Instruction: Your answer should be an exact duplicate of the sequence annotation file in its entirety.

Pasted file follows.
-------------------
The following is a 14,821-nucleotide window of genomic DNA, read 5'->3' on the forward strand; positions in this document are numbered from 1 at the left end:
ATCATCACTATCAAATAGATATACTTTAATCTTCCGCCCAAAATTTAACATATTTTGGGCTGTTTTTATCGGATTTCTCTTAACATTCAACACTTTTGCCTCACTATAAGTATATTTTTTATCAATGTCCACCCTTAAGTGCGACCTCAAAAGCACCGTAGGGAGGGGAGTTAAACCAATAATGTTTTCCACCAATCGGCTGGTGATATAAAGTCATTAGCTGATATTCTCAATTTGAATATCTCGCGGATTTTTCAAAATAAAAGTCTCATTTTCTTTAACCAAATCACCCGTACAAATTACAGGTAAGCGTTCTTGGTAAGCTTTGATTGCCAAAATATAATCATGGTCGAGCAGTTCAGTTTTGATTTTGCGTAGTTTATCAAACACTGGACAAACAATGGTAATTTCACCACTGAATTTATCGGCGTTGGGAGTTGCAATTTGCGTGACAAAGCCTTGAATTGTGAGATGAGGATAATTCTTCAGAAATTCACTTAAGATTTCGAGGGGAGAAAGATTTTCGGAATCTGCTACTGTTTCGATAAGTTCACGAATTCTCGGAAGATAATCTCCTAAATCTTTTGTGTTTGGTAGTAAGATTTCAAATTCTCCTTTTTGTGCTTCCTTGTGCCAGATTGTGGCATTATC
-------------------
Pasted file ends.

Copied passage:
The following is a 14,821-nucleotide window of genomic DNA, read 5'->3' on the forward strand; positions in this document are numbered from 1 at the left end:
ATCATCACTATCAAATAGATATACTTTAATCTTCCGCCCAAAATTTAACATATTTTGGGCTGTTTTTATCGGATTTCTCTTAACATTCAACACTTTTGCCTCACTATAAGTATATTTTTTATCAATGTCCACCCTTAAGTGCGACCTCAAAAGCACCGTAGGGAGGGGAGTTAAACCAATAATGTTTTCCACCAATCGGCTGGTGATATAAAGTCATTAGCTGATATTCTCAATTTGAATATCTCGCGGATTTTTCAAAATAAAAGTCTCATTTTCTTTAACCAAATCACCCGTACAAATTACAGGTAAGCGTTCTTGGTAAGCTTTGATTGCCAAAATATAATCATGGTCGAGCAGTTCAGTTTTGATTTTGCGTAGTTTATCAAACACTGGACAAACAATGGTAATTTCACCACTGAATTTATCGGCGTTGGGAGTTGCAATTTGCGTGACAAAGCCTTGAATTGTGAGATGAGGATAATTCTTCAGAAATTCACTTAAGATTTCGAGGGGAGAAAGATTTTCGGAATCTGCTACTGTTTCGATAAGTTCACGAATTCTCGGAAGATAATCTCCTAAATCTTTTGTGTTTGGTAGTAAGATTTCAAATTCTCCTTTTTGTGCTTCCTTGTGCCAGATTGTGGCATTATC